According to the UK Independence Party website UKIP will try to achieve the following if they gain power at the 2010 general election:
The NATO Alliance which has served us so well must remain a cornerstone of UK Defence Policy. It is the only way in which a major threat to the UK can be countered. It should be remembered that Clause 4 of the NATO treaty still obliges all members to come to the aid of any member who is attacked.
UKIP is deeply concerned at NATO moves to become a part of the EU defence project, as described in de Hoop Scheffer’s speech on 15th March 2008 concerning the ‘Atlantic Charter’ due to be in place for NATO’s 60th Anniversary in 2009. NATO must not be Europeanised, its success has been in its transatlantic bonds and with the central role and contribution of the USA and Canada. UKIP will strongly resist NATO Europeanisation.
In addition, NATO has recently begun to intervene in areas outside its membership and its original remit. Since NATO has well tested military command, control, and interoperability procedures well in advance of any other conceivable group of countries, this can be advantageous. However we will only be involved in such operations when it is in our own national interest and when there are specific objectives to be attained.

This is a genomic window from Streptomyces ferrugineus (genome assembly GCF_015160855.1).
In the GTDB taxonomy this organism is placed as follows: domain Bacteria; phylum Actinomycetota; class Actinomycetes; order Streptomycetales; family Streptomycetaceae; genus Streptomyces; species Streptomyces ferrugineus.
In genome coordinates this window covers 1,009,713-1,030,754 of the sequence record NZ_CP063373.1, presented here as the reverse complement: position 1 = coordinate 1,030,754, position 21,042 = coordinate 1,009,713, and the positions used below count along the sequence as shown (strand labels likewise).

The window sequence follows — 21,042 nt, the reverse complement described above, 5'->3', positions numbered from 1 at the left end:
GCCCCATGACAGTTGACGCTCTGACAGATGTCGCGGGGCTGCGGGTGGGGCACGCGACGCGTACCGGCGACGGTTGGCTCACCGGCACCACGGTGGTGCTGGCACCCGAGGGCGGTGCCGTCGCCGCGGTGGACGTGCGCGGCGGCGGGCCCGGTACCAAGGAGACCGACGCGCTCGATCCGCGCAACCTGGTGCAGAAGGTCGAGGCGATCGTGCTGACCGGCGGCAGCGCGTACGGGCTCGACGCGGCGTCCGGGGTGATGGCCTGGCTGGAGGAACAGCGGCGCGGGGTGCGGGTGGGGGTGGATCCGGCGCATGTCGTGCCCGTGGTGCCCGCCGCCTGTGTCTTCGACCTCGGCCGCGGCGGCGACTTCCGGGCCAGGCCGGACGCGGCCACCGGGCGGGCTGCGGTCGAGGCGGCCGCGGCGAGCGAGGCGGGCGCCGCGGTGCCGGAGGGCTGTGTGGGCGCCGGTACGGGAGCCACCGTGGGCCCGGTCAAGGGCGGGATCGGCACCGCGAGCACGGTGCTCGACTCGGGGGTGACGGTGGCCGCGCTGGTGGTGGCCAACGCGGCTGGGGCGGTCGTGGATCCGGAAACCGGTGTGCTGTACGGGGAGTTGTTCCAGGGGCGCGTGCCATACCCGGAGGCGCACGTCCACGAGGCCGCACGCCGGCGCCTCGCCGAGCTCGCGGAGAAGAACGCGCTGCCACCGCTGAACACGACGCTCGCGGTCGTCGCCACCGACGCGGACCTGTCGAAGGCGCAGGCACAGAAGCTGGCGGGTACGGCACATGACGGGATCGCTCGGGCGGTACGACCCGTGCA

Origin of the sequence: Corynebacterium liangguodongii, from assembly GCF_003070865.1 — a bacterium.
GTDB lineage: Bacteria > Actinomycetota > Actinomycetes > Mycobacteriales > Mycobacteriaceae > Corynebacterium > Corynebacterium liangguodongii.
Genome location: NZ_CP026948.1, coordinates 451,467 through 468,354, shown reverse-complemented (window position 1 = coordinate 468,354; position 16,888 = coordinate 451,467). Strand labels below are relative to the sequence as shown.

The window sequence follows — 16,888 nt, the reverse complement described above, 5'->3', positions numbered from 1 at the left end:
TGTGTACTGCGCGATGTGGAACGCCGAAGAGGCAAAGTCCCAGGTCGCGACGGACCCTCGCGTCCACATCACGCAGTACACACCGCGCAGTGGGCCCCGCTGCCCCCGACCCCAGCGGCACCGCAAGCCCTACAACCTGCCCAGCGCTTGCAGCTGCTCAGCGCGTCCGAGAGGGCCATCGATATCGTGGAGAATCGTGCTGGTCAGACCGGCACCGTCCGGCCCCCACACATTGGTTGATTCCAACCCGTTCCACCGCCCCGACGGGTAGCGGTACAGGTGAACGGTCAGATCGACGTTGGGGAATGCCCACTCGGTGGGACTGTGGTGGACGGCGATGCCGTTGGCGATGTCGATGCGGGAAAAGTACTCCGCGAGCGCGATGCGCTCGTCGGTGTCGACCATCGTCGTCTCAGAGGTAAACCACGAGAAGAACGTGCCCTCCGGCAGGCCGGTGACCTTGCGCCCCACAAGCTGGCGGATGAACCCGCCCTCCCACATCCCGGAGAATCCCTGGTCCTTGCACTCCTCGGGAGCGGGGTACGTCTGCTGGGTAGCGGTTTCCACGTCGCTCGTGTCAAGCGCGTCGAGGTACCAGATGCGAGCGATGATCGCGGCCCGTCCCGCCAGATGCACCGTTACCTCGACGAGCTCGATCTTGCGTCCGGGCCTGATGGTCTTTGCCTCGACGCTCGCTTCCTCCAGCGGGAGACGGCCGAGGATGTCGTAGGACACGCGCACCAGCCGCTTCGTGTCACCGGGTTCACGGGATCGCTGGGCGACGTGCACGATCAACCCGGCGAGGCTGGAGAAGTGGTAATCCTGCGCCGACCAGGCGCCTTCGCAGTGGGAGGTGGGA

UKIP will maintain our historic and important defence relationship with our American allies. Our military links with the US are vital to our defence effectiveness. We have the only forces sufficiently hi-tech to operate alongside them; so it is in the US interest to maintain our defence effort with R & D and technology we could not possibly develop. Thus our forces, although small, stay world class.
It is foreseeable that in pursuit of our common objectives of global stability and democracy that we shall often be operating with US forces. This is to be welcomed – but it is UKIP policy that we must still consider such operations case by case and against the criteria of our own national interest.
From time to time the UK has committed forces to United Nations peacekeeping or intervention forces. As a member of the Security Council and the leading second rank military power this is likely to continue – but the UK is no longer policeman to the world.
UKIP policy is that we should be involved only when it is an area of our own historic or economic interest, when we can make a real difference, and when there are defined and achievable objectives.
I would be interested to hear both positive and negative views on UK Independence Party’s NATO Alliance policies in the comments below?